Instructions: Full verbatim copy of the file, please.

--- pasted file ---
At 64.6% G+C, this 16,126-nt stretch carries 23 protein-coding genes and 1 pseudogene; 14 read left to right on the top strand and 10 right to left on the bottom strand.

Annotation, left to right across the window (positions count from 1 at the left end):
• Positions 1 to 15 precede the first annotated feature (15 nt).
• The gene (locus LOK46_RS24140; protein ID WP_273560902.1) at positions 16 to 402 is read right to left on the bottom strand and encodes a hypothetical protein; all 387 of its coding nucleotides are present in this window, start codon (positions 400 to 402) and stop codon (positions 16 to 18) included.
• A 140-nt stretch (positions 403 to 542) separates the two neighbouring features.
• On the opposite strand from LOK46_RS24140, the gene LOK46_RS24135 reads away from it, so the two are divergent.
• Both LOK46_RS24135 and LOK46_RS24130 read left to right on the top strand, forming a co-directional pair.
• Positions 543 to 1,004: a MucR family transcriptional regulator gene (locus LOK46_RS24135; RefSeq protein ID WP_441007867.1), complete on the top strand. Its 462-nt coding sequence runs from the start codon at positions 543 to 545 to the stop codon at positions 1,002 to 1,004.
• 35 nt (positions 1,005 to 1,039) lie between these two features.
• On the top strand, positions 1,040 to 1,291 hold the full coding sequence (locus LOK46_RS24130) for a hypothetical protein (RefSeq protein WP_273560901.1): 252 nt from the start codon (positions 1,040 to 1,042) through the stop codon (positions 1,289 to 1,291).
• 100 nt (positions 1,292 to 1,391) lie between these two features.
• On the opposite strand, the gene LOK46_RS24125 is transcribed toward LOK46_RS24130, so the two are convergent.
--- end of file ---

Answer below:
At 64.6% G+C, this 16,126-nt stretch carries 23 protein-coding genes and 1 pseudogene; 14 read left to right on the top strand and 10 right to left on the bottom strand.

Annotation, left to right across the window (positions count from 1 at the left end):
• Positions 1 to 15 precede the first annotated feature (15 nt).
• The gene (locus LOK46_RS24140; protein ID WP_273560902.1) at positions 16 to 402 is read right to left on the bottom strand and encodes a hypothetical protein; all 387 of its coding nucleotides are present in this window, start codon (positions 400 to 402) and stop codon (positions 16 to 18) included.
• A 140-nt stretch (positions 403 to 542) separates the two neighbouring features.
• On the opposite strand from LOK46_RS24140, the gene LOK46_RS24135 reads away from it, so the two are divergent.
• Both LOK46_RS24135 and LOK46_RS24130 read left to right on the top strand, forming a co-directional pair.
• Positions 543 to 1,004: a MucR family transcriptional regulator gene (locus LOK46_RS24135; RefSeq protein ID WP_441007867.1), complete on the top strand. Its 462-nt coding sequence runs from the start codon at positions 543 to 545 to the stop codon at positions 1,002 to 1,004.
• 35 nt (positions 1,005 to 1,039) lie between these two features.
• On the top strand, positions 1,040 to 1,291 hold the full coding sequence (locus LOK46_RS24130) for a hypothetical protein (RefSeq protein WP_273560901.1): 252 nt from the start codon (positions 1,040 to 1,042) through the stop codon (positions 1,289 to 1,291).
• 100 nt (positions 1,292 to 1,391) lie between these two features.
• On the opposite strand, the gene LOK46_RS24125 is transcribed toward LOK46_RS24130, so the two are convergent.